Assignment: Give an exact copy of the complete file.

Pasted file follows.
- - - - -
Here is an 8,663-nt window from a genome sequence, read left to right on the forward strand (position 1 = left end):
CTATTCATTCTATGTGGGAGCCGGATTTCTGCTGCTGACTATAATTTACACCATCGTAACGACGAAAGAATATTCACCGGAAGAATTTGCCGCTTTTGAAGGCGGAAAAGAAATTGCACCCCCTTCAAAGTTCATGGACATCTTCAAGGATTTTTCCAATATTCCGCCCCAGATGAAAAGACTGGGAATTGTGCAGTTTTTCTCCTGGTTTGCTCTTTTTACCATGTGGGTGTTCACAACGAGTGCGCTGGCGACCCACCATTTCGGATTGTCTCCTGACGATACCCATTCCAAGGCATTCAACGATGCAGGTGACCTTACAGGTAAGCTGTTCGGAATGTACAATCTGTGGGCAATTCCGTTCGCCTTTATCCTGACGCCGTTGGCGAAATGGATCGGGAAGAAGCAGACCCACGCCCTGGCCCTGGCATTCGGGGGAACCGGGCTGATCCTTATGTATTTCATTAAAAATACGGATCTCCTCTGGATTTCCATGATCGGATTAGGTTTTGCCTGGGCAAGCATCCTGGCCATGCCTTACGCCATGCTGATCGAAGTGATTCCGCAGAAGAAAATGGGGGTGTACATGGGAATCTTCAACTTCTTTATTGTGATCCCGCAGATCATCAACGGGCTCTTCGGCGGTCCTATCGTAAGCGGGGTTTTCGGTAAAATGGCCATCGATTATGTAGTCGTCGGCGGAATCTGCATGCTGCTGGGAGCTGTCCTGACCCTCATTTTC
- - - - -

Here is an 8,663-nt window from a genome sequence, read left to right on the forward strand (position 1 = left end):
CTATTCATTCTATGTGGGAGCCGGATTTCTGCTGCTGACTATAATTTACACCATCGTAACGACGAAAGAATATTCACCGGAAGAATTTGCCGCTTTTGAAGGCGGAAAAGAAATTGCACCCCCTTCAAAGTTCATGGACATCTTCAAGGATTTTTCCAATATTCCGCCCCAGATGAAAAGACTGGGAATTGTGCAGTTTTTCTCCTGGTTTGCTCTTTTTACCATGTGGGTGTTCACAACGAGTGCGCTGGCGACCCACCATTTCGGATTGTCTCCTGACGATACCCATTCCAAGGCATTCAACGATGCAGGTGACCTTACAGGTAAGCTGTTCGGAATGTACAATCTGTGGGCAATTCCGTTCGCCTTTATCCTGACGCCGTTGGCGAAATGGATCGGGAAGAAGCAGACCCACGCCCTGGCCCTGGCATTCGGGGGAACCGGGCTGATCCTTATGTATTTCATTAAAAATACGGATCTCCTCTGGATTTCCATGATCGGATTAGGTTTTGCCTGGGCAAGCATCCTGGCCATGCCTTACGCCATGCTGATCGAAGTGATTCCGCAGAAGAAAATGGGGGTGTACATGGGAATCTTCAACTTCTTTATTGTGATCCCGCAGATCATCAACGGGCTCTTCGGCGGTCCTATCGTAAGCGGGGTTTTCGGTAAAATGGCCATCGATTATGTAGTCGTCGGCGGAATCTGCATGCTGCTGGGAGCTGTCCTGACCCTCATTTTC